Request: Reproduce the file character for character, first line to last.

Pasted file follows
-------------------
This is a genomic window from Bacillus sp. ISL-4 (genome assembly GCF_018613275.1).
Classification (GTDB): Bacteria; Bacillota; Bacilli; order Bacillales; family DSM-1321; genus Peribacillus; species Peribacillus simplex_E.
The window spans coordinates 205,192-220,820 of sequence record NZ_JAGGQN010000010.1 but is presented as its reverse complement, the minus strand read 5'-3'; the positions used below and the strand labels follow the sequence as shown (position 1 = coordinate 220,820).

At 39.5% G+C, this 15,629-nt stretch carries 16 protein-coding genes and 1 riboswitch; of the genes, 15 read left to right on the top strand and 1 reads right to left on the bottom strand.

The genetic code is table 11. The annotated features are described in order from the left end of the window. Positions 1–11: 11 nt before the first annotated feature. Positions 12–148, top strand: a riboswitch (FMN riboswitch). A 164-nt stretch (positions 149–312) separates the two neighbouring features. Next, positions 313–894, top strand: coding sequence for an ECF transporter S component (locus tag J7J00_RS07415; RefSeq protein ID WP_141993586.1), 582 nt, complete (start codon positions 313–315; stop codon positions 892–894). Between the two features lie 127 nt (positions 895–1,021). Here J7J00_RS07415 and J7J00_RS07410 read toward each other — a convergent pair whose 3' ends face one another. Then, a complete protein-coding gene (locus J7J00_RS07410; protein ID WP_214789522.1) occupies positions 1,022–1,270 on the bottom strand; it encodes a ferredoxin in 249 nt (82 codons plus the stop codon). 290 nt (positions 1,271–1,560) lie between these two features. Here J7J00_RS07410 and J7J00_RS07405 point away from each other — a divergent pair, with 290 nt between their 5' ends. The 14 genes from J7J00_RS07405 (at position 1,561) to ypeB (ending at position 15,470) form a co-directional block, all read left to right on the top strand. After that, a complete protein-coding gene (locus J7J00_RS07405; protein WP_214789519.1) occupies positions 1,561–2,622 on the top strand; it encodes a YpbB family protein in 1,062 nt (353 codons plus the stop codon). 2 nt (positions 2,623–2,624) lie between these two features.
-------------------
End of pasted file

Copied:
This is a genomic window from Bacillus sp. ISL-4 (genome assembly GCF_018613275.1).
Classification (GTDB): Bacteria; Bacillota; Bacilli; order Bacillales; family DSM-1321; genus Peribacillus; species Peribacillus simplex_E.
The window spans coordinates 205,192-220,820 of sequence record NZ_JAGGQN010000010.1 but is presented as its reverse complement, the minus strand read 5'-3'; the positions used below and the strand labels follow the sequence as shown (position 1 = coordinate 220,820).

At 39.5% G+C, this 15,629-nt stretch carries 16 protein-coding genes and 1 riboswitch; of the genes, 15 read left to right on the top strand and 1 reads right to left on the bottom strand.

The genetic code is table 11. The annotated features are described in order from the left end of the window. Positions 1–11: 11 nt before the first annotated feature. Positions 12–148, top strand: a riboswitch (FMN riboswitch). A 164-nt stretch (positions 149–312) separates the two neighbouring features. Next, positions 313–894, top strand: coding sequence for an ECF transporter S component (locus tag J7J00_RS07415; RefSeq protein ID WP_141993586.1), 582 nt, complete (start codon positions 313–315; stop codon positions 892–894). Between the two features lie 127 nt (positions 895–1,021). Here J7J00_RS07415 and J7J00_RS07410 read toward each other — a convergent pair whose 3' ends face one another. Then, a complete protein-coding gene (locus J7J00_RS07410; protein ID WP_214789522.1) occupies positions 1,022–1,270 on the bottom strand; it encodes a ferredoxin in 249 nt (82 codons plus the stop codon). 290 nt (positions 1,271–1,560) lie between these two features. Here J7J00_RS07410 and J7J00_RS07405 point away from each other — a divergent pair, with 290 nt between their 5' ends. The 14 genes from J7J00_RS07405 (at position 1,561) to ypeB (ending at position 15,470) form a co-directional block, all read left to right on the top strand. After that, a complete protein-coding gene (locus J7J00_RS07405; protein WP_214789519.1) occupies positions 1,561–2,622 on the top strand; it encodes a YpbB family protein in 1,062 nt (353 codons plus the stop codon). 2 nt (positions 2,623–2,624) lie between these two features.